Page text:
Partially it has to do with the extra highlights and the intense implied light of the art, but it's worth noting that Aurora is not actually tan in her movie or even close to it. Compare her skin tone with the people around her—the darkness probably comes from being in the shade most of the time. Partially it has to do with a very thoughtless artist who is clearly equating lighter skin with prettier looks.
I read somewhere (probably on this wiki) that Giselle wasn't included in the line because they couldn't get the rights to the actress' image. Why couldn't they just use the cartoon version from the beginning? Sure it's not how she is through most of the movie but hey, Rapunzal isn't 2D (I heard they're using 2D pictures in the line) and Mulan isn't a princess. It wouldn't be the first time they stretched to make someone fit.
Because the animated Giselle is based on Amy Adams' appearance and image so Disney would still be paying her life-long rights to use it.
I guess this is also one of the reasons Princess Shayla isn't in the line either.
It's not. Princess Kida and Princess Eilonwy are not in the line, despite being princesses. Megara is also ostensibly one (as the King of the Gods son's wife), and there are a number of Disney-related material with princesses. The only criteria for the princesses that can really be determined is they were from a popular Disney movie, with the probable exception of Pocahontas, who was most likely included for diversity reasons.
Mulan. Just...why? Did they just forget the entire movie except...did they just forget the entire movie?
Why what? Why she was put in the franchise, because she's not a princess? Or something else?
OP was most likely referring to the fact that Mulan was a strong, independent character in her film. It sends a message that girls don't need to be girly/feminine if they don't want to. And yet in merchandise, she is either wearing the kimono she wore to the matchmaker (something she despised doing), or wearing a frou frou dress that didn't even exist in ancient China.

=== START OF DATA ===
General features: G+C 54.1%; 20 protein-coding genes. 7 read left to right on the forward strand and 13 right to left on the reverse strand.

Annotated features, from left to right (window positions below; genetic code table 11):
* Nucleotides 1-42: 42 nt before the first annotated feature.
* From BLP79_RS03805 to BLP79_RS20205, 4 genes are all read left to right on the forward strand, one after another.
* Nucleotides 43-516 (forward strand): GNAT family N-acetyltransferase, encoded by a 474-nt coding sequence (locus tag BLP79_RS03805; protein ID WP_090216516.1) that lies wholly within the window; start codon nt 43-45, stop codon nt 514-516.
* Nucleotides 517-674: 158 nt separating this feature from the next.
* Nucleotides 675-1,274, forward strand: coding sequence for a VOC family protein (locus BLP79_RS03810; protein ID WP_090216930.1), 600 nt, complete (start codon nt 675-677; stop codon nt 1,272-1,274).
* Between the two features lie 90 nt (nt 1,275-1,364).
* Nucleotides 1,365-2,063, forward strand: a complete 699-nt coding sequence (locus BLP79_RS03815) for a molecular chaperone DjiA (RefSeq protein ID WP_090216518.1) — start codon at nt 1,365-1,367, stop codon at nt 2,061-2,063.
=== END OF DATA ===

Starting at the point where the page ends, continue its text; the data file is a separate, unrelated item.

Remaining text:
Well, this is the Disney Princesses line. She had to wear a dress, and the main reason Disney included her in the first place was because she was their most prominent Action Girl. Besides, she's sometimes advertised in the dress she wore when defeating Shan Yu at the end.
This troper blames it on a disconnect between the marketing people and the people who made the actual movie. The latter were interested in making an good movie with an enjoyable heroine who teaches kids a valuable lesson about gender roles and being yourself. The former probably were told "Find as many ways to sell dolls of this character to kids, or your fired".
Er, Mulan didn't despise the outfit she wore when seeing the matchmaker. (it wasn't a kimono, by the way. Those are Japanese) Just because Mulan went to war and became an Action Girl, doesn't mean she has to stop liking girly things. At the end of the film, she was seen wearing a dress again.
Different poster, but for me, why put her in the line in the first place, to me that's lazy, so you don't have a Asian disney princess...why not make a movie that will have one. I'd LOVE to see that!
Well, also, given the way Asian cultures tend to work, if she did in fact marry general...pretty boy, she is nobility by marriage, just not an actual princess per se. If I'm recalling my history correctly, high ranking officers were nobles.
Disney was planning on doing an Asian fairytale, and the choice was between "Mulan" or "Journey to the West". If they had gone with "Journey to the West", Disney would have been put in the unusual position of having a princess who was a villian: The Iron Fan Princess.